Decomposing Monoliths by Cleaning Rooms

Your engineers are telling you that the monolith needs to be split into several microservices. Work has slowed to a snails pace. It takes forever to get new features out. Changes often introduce bugs in areas of the code that weren’t even touched. It seems that any step forward is a step backward.

Have you ever cleaned a messy kid’s room? For me and my children it often starts like this, “Daddy I need help cleaning my room, it’s too hard!” The mess that they have made while playing has become too much to handle on their own. Monoliths are sometimes like that, built feature by feature until one day it’s too hard to move forward. Thankfully, there is a formula to clean up the mess.

Before I get stared with my child I have to determine if they are really ready to clean up. If they are too tired they will not be able to focus. Splitting a monolith involves the same inspection. Are you sure the engineers that built the monolith want to change? Microservices require an increased level of production readiness from the owning engineers. That muscle is going to take time to develop. This may require you to sell the change and potentially move or remove those opposed.

Also, it takes a certain type of engineer to do this work. I love this work. Give me a problem like this and I’ll go into my hobbit-hole for six months and return with the end product. Engineers that prefer greenfield work will be bored to tears (or quitting) by refactoring the same method call over 8,000 lines. It may be better to reserve them for maintenance and enhancement of the extracted services.

If the engineers are on-board there’s another hidden obstacle. When my children clean their room sometimes they try to push everything to the corners or pile it in the closet. The room looks somewhat clean but really the mess is just hidden better. Under the hood nothing has really changed. Are the engineers working on decomposition going to lead the system to the same state?

This hidden obstacle is very hard to avoid due to Conway’s law. Conway’s law states that organizations are constrained to produce systems that match the communication structure of the organization. I have witnessed this at multiple companies. Do you have a top-down organization? You will get a few god services that run the show. Do you have an office environment where one team can turn around and talk to another? You will get an tangled mess where services reach into other services to get work done. To fix this you may need to restructure teams and the building. Segregate teams and ensure they communicate through the proper channels.

Now it’s time to begin cleaning the room. When a mess is especially bad I help my kids by pushing every toy to the middle of the room. My son likes this because it creates a huge pile of toys. Sometimes I go as far as emptying every toy box onto the pile. This large pile is your monolith. Each function is a toy, individually distinguishable but together a large mess.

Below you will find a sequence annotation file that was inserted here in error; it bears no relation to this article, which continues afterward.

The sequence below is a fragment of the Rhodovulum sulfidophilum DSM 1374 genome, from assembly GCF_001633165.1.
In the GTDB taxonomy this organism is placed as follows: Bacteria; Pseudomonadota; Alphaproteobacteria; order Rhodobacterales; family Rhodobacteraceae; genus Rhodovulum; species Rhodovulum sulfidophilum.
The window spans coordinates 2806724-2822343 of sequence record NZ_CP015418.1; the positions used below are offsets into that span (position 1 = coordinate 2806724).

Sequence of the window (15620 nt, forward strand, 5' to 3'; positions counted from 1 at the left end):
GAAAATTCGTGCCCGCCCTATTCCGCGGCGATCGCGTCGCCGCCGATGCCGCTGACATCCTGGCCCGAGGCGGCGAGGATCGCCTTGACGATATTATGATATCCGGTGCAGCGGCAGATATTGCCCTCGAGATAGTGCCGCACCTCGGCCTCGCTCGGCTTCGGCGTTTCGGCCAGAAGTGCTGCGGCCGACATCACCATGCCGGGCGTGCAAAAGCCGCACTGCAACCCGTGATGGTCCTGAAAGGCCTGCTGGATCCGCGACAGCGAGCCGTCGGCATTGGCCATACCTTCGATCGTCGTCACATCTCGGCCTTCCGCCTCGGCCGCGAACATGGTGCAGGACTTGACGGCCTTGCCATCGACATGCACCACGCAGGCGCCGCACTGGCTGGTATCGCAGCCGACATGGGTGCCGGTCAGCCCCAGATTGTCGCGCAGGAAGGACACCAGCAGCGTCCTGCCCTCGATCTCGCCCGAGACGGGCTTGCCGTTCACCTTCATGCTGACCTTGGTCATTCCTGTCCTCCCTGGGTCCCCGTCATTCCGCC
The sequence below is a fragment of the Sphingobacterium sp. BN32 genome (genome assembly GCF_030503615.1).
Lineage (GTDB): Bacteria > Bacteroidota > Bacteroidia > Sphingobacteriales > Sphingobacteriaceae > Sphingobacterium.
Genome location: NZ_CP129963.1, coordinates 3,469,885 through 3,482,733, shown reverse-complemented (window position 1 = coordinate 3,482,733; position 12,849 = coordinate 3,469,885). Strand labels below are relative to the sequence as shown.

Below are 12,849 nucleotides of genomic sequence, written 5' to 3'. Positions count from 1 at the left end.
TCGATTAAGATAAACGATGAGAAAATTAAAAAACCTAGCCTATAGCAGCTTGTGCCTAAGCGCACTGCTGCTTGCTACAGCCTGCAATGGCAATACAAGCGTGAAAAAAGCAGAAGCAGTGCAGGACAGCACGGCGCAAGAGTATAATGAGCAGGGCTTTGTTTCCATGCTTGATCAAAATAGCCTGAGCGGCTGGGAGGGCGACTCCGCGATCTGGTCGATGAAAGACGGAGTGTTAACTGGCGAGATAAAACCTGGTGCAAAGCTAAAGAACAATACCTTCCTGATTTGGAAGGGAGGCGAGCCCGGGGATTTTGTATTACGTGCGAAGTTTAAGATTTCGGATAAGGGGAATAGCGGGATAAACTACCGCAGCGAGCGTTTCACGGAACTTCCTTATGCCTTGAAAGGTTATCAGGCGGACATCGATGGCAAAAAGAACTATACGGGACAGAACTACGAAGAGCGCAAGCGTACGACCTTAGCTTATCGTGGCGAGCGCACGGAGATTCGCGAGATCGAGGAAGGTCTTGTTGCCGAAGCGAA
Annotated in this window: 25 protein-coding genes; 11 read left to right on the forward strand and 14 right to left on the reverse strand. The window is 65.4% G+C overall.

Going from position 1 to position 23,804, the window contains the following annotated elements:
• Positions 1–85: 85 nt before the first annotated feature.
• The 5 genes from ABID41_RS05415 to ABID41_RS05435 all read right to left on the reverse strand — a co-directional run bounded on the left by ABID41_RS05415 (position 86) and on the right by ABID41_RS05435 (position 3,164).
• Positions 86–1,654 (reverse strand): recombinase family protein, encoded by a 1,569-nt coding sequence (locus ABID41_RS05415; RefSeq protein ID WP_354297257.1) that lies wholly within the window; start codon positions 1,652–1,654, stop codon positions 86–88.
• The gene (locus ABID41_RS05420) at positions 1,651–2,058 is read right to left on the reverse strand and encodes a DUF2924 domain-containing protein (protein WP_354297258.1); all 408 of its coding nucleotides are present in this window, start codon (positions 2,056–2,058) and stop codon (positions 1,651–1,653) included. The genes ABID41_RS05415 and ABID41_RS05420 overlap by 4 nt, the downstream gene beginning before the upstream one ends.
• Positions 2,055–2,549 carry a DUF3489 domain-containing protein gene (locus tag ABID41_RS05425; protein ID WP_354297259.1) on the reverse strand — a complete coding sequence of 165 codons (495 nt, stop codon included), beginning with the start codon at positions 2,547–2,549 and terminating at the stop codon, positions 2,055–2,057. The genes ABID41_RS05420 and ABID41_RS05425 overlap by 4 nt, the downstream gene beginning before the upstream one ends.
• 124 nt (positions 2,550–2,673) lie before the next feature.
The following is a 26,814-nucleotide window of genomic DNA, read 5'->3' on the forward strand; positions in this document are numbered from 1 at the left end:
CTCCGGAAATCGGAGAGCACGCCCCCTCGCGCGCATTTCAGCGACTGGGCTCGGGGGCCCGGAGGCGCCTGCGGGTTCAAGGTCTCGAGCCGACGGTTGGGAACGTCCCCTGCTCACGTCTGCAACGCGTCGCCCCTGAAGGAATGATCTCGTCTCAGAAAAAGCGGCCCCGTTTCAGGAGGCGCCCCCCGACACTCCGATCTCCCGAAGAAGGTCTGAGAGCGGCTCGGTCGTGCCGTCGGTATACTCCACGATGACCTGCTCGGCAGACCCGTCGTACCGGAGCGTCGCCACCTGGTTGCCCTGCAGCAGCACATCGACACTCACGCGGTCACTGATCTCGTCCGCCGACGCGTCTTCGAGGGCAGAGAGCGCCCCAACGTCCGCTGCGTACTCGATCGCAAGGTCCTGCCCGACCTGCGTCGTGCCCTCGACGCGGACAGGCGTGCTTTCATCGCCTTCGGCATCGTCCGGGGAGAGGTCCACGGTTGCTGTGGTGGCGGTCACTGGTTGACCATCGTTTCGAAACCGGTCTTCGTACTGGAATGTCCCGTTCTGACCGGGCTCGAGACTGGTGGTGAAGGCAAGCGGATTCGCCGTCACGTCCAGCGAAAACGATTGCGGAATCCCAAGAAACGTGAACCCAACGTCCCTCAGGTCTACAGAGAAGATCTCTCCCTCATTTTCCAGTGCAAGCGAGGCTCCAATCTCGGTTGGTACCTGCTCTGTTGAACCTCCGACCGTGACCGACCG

When the large pile is created the next step is to start defining sub-piles. I might know that there are Lincoln Logs, Legos, and toy cars in the pile. My son and I will create three piles and begin picking through the large pile for these items. Filtering the large pile is a lot of work and not all of the piles are known up front. We may discover that there should be a pile for toy trains as they are uncovered.

Decomposing a monolith is similar. You may have a general idea of the bounded contexts (sub-piles) within the code. As you start refactoring though you will discover more that need to be created. Some of these may even preempt work currently in progress. This can be very frustrating for those going through the process for the first time. They might expect that an architect, someone in charge, or even that they have it all mapped out. With a large monolith that’s practically impossible and if possible it is ill-advised.

Creating these bounded context cannot be done in a vacuum. It can be very tempting to put the engineer who knows the most about an area in charge. This can end in disaster. The engineer may say something like, “This process is great for an unknown system but is unnecessary in this case because I know it so well.” You may end up with microservices but they will be structured like the existing services. That would be like dividing the massive pile into smaller plies and placing each in a separate room. The term for that mess is a distributed monolith and is actually worse than a normal monolith. Toy trains are in each room now and it’s hard to play with them all at once. Distributed monoliths cause network traffic and costs to shoot through the roof.

To form a bounded context then you put a team together to start the discovery process. The team will interview domain experts which will help them to determine if they have a valid sub-pile or not. Those domain experts will be used throughout the decomposition process to validate the bounded context along the way. Have the team read Domain Driven Design before they start. It is difficult but imperative that this stage is done right.